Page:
President Barack Obama launched a plan last week to further protect the oceans, U.S. coasts and Great Lakes from environmental threats including pollution and overfishing.
The President has established an Interagency Ocean Policy Task Force, led by Chair of the Council on Environmental Quality Nancy Sutley, to recommend a national policy, as well as the framework for implementation of the policy, within 90 days for the protection and restoration of these waters.
President Obama stressed the importance of a unifying framework under a clear national policy to succeed in protecting the oceans, coasts and Great Lakes.
Current criticism with ocean management and protection is the lack of a comprehensive national policy and Federal agency coordination, as there are currently 140 U.S. laws and 20 different agencies governing our oceans.
In a proclamation last week declaring June 2009 National Oceans Month, President Obama declared, “…we are taking a more integrated and comprehensive approach to developing a national ocean policy that will guide us well into the future. This policy will incorporate ecosystem-based science and management and emphasize our public stewardship responsibilities.”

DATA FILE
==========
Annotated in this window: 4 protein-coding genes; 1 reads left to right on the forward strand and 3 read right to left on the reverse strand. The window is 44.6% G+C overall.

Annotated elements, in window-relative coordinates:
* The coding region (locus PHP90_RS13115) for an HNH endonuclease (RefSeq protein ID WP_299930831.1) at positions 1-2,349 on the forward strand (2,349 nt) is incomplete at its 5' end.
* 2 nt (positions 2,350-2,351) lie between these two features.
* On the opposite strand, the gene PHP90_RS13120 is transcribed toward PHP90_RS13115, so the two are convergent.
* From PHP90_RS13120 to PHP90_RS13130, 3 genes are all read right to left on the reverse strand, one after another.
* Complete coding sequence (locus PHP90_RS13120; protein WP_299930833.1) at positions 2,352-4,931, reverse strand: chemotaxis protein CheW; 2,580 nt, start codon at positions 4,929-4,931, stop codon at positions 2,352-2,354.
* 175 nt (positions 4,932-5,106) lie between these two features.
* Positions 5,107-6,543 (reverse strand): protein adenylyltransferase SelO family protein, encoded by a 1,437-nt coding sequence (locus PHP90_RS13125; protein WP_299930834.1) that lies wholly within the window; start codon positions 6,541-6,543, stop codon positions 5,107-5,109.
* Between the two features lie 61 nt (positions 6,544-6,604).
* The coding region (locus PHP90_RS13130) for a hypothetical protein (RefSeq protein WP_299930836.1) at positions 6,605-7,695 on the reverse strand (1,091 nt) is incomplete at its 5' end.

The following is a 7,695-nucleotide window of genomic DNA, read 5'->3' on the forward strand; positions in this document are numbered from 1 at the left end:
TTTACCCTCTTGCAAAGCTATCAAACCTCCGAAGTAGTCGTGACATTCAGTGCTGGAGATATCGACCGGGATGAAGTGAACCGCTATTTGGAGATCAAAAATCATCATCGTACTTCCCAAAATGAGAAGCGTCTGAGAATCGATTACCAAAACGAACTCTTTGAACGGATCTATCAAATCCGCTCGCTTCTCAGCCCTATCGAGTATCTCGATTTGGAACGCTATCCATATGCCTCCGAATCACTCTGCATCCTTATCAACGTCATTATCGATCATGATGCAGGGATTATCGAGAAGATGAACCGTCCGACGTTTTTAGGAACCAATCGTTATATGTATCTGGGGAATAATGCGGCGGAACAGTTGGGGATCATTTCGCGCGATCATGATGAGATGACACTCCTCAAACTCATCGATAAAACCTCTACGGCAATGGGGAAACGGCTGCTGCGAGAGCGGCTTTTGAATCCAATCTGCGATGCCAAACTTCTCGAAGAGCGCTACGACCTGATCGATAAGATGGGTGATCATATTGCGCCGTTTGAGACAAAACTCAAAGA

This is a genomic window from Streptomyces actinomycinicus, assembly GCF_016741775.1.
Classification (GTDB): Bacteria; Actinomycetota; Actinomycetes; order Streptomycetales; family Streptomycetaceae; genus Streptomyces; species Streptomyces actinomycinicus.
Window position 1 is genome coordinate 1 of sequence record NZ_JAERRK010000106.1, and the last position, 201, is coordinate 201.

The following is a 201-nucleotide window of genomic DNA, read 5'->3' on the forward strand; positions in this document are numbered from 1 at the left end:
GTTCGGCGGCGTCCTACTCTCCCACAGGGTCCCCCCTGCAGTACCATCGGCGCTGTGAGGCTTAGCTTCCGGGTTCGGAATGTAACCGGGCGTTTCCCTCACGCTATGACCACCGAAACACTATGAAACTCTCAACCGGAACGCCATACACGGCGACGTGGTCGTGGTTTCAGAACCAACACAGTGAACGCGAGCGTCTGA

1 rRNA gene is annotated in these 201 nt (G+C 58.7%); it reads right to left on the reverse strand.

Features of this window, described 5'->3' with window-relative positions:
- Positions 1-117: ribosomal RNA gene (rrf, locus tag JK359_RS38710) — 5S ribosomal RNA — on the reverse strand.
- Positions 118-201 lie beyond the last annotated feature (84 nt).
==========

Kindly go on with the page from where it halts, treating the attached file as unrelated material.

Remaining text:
Within 180 days of the President’s June 12 memorandum, the Task Force shall develop a recommended framework for effective coastal and marine spacial planning. Spacial planning is increasingly necessary and important as we face more offshore energy and development proposals.
A recent study by the National Center for Ecological Analysis and Synthesis (NCEAS) found that humans are impacting western U.S. coastlines in a significant way. The coasts were affected by 10 to 15 different human activities, from land-based sources of pollution to ocean-based commercial activities, annually in each spot surveyed.
California is already taking a major stand in reducing its pollution. In late April, the state passed a bill that will ban single-use, take-out polystyrene containers. According to Environment California, plastic is a major problem along the coast. In some areas, there is six times more plastic than zooplankton.